I traveled to Kenya this summer with the goal of focusing my senior thesis research on understanding the motives behind and the interpretations of the Mau Mau rebellion against the British colonial government in the late 1950s. However, after conducting interviews with Kenyans, I was left with many questions focusing on memory: specifically, how is public memory is constructed in Kenya about decolonization and how do people’s individual memories demonstrate about that period influence their perceptions of current political issues?
Teresa speaking with a Mau Mau veteran
While researching I was particularly struck by how much memories of the rebellion were shaped by people’s understandings of ethnicity and the government’s changing relationship with the movment even changing portrayal of it over time. My most exciting interview was on my second day in Nairobi, where I first came in contact with the complicated relationships between the ethnic group most associated with Mau Mau, the Kikuyu, with other minority groups and how their historical relationships influenced Luo understandings of Mau Mau in terms of ethnicity and the portrayal of Mau Mau in Kenya.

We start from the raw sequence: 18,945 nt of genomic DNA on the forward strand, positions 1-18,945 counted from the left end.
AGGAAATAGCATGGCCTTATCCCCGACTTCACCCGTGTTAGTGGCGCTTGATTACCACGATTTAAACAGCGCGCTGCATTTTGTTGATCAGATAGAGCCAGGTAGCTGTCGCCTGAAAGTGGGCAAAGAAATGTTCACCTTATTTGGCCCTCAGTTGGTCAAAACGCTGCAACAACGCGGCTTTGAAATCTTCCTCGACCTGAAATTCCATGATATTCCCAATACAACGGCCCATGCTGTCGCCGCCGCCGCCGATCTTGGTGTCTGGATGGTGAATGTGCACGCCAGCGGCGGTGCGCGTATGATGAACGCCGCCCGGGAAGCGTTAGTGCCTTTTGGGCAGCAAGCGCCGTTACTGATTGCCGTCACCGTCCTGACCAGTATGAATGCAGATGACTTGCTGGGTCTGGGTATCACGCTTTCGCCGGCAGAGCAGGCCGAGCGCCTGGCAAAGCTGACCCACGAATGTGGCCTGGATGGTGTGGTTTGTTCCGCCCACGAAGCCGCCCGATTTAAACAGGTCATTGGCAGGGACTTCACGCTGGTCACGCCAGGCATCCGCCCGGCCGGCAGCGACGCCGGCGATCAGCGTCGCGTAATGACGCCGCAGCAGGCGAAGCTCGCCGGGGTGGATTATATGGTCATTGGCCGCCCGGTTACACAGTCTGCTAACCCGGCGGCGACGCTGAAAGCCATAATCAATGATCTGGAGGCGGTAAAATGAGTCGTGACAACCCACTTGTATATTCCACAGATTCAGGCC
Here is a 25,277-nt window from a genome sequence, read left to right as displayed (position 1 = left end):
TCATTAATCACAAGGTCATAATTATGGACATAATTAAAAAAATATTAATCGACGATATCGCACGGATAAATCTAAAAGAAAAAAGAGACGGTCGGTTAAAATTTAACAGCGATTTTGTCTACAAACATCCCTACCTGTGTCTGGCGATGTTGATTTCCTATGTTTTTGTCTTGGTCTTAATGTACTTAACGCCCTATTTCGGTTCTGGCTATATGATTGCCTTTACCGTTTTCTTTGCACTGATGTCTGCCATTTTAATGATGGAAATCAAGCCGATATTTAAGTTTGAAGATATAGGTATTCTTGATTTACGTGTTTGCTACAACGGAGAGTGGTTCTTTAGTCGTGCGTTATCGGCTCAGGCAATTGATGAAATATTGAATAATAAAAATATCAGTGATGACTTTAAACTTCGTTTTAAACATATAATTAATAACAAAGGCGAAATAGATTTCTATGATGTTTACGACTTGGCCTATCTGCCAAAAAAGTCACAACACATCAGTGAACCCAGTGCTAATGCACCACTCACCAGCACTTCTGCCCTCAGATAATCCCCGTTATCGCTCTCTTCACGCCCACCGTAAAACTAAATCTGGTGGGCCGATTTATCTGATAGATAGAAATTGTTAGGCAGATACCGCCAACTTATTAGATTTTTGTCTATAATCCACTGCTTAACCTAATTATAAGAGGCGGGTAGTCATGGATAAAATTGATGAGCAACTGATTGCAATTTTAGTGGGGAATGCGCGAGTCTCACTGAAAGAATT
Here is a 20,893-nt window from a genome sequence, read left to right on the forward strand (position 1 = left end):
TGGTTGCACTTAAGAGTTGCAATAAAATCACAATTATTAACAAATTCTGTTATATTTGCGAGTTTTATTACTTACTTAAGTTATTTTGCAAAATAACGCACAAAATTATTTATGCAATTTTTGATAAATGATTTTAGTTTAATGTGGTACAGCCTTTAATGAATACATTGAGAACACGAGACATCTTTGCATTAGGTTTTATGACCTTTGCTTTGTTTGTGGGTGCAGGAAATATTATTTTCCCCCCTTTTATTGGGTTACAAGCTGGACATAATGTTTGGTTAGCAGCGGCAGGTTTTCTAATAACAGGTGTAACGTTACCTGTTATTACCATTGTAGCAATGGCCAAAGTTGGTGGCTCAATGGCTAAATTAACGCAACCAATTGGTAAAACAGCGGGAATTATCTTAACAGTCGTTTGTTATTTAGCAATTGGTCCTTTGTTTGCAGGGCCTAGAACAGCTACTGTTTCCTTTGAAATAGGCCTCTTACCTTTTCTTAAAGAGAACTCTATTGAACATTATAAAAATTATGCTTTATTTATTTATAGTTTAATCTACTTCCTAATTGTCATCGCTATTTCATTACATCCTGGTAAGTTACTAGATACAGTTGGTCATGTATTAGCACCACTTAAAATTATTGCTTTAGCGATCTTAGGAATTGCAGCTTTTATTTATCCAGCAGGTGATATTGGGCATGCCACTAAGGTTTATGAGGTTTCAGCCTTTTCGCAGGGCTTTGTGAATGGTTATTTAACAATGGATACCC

Similarly, I was surprised by the diversity of people’s reactions to discussing the rebellion. For such a major event in Kenya’s history, a surprising number said they knew very little about Mau Mau. It was difficult to tell whether this was because those Kenyans truly did not know about it, whether they believed their knowledge was not worth sharing, or whether they were unwilling to talk to a Westerner. This last issue was one I faced repeatedly. People feared how Kenyan history would be portrayed by an outsider, especially given how Mau Mau had originally been depicted as barbaric and atavistic by the British at the time; even those willing to speak with me expressed the importance of sharing their version of Mau Mau with the rest of the world. Given this hesitancy, I came back to the U.S. with an increased consciousness of the responsibility that comes with writing about another culture’s history. After returning home, I was left grappling with how to accurately convey my interpretation of events while always checking how my status as a Westerner might influence my understanding. The big question remains how to balance my responsibility to share the ideas and beliefs of the Kenyans I interviewed with my own understanding of Mau Mau in history.